For Immediate Release — September 2, 2004


Mary E. McCrank

Media Relations Officer

(585) 245-5516



GENESEO, N.Y. — The State University of New York at Geneseo will hold a daylong conference titled "...with all deliberate speed..." on Sept. 18 to examine the equality of education 50 years after the U.S. Supreme Court’s landmark Brown vs. Board of Education decision.

On May 17, 1954, the Supreme Court ruled "separate educational facilities are inherently unequal," putting an end to desegregated classrooms in Kansas and 20 other states. Race relations in America would forever be affected by this decision, and half a century later statistics reflect that schools are still segregated by race and economics.

"...with all deliberate speed...": Where Do We Stand 50 Years After Brown? A One-Day Conference Examining the Current State of Educational Equality will be held from 9 a.m.-3 p.m. Saturday, Sept. 18, in the Robert W. MacVittie College Union Ballroom. The event is free and open to the public.

The event begins at 9 a.m. with registration and coffee. Rochester Mayor William A. Johnson Jr. will deliver the keynote address titled "An Ongoing Struggle: Brown vs. Board of Education 50 Years Later" at 9:30 a.m. Panel discussions about the court decision will go from 10:30-11:45 a.m., and then participants may get lunch on their own. The conference will resume at 1 p.m. for workshop sessions. Among the workshops planned are "The Campaign for Fiscal Equity — Making the Case for Rochester’s Children" with Rochester public interest lawyer Jonathan Feldman and "The Pursuit of Equality for Language Minority Students" with Edgar Miranda, a lecturer in SUNY Geneseo’s Ella Cline Shear School of Education.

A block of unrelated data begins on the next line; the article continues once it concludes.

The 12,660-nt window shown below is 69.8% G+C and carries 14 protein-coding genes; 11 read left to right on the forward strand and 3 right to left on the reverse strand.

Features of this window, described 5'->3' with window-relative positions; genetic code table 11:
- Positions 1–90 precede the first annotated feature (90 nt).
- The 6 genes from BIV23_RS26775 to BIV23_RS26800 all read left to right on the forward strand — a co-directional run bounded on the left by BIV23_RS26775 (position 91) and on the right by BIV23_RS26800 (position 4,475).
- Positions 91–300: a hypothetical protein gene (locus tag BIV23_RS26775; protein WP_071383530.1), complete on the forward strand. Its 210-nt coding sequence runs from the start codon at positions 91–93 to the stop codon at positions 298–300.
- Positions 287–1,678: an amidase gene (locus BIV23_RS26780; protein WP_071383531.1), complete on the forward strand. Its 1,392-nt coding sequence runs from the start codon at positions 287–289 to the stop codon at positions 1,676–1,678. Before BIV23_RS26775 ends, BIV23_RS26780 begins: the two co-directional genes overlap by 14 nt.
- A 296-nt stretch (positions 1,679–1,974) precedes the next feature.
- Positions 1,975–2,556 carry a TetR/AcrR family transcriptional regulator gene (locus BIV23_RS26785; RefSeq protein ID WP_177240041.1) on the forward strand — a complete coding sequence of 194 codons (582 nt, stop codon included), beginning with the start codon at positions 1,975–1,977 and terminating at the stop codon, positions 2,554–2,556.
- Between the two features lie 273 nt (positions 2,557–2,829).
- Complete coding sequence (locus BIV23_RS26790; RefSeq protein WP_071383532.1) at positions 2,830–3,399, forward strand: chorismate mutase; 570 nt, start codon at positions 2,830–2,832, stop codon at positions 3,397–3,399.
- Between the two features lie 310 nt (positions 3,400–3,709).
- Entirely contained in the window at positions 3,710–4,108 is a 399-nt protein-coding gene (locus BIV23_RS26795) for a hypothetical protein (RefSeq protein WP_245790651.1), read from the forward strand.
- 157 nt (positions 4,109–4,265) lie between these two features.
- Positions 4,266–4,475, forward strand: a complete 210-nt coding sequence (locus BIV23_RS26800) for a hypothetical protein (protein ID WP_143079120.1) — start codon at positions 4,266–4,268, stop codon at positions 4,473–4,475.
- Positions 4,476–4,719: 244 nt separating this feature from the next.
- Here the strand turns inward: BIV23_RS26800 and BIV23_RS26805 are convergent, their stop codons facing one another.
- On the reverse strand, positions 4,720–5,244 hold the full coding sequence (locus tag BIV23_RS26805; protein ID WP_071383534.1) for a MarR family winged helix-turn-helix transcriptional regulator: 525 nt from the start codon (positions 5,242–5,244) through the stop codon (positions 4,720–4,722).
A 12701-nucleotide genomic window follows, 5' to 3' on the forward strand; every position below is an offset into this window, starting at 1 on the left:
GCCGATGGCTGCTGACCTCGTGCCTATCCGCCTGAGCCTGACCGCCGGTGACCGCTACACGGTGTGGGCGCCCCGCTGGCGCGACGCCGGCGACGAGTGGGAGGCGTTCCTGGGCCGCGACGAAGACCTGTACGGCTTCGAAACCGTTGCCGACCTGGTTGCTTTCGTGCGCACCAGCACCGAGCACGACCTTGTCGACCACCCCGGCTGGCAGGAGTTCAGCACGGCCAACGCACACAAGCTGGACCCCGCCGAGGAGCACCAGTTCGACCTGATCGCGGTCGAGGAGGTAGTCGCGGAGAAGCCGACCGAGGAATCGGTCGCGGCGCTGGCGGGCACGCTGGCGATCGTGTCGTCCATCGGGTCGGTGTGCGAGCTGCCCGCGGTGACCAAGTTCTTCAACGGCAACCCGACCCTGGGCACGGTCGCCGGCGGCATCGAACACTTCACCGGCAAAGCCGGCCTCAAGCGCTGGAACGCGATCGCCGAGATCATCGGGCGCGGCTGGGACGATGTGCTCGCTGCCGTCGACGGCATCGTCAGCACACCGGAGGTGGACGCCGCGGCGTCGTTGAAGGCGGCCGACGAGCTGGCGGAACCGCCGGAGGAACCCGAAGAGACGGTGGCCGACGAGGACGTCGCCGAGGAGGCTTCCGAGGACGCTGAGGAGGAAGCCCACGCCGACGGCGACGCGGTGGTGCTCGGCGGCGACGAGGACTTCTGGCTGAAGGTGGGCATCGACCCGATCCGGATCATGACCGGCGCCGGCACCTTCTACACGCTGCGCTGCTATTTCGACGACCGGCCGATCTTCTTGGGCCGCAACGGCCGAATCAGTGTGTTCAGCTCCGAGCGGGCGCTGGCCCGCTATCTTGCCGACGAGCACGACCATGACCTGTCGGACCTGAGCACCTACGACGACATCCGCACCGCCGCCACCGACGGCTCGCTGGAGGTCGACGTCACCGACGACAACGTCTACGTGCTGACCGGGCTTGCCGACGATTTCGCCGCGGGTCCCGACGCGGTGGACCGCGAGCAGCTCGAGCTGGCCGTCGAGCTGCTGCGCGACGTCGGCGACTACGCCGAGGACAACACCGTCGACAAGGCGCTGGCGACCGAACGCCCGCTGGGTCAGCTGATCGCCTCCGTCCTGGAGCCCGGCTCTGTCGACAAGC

At 2 p.m., the conference will conclude with a call to action by Jane Fowler Morse, an associate professor in the Shear School of Education, and Maria Behncke of the statewide coalition Alliance for Quality Education.

A former secondary education teacher, Morse came up with the idea to hold the conference so the college’s education students could learn different aspects they are likely to face in their future teaching careers.

"Teachers need to be aware of the social and economic issues that interfere with children’s learning," said Morse, pointing to new U.S. Census data that reveals more children are poor and lack health insurance.

"A big component of being a public educator is advocacy for children," she said. "If they know more about the economic conditions of their students, they’ll be in a better position to do something about it."

Morse will talk about lead poisoning and how it affects students’ ability to learn. Her presentation will include statistics about the high rate of Rochester children who have been diagnosed with lead poisoning.

The conference is sponsored by the following SUNY Geneseo offices: Office of Multicultural Affairs, the Office of the Dean, the Shear School of Education, Xerox Center for Multicultural Teacher Education and the Center for Community.

Advance registration is not required. For more information, call (585) 245-5620 or go to

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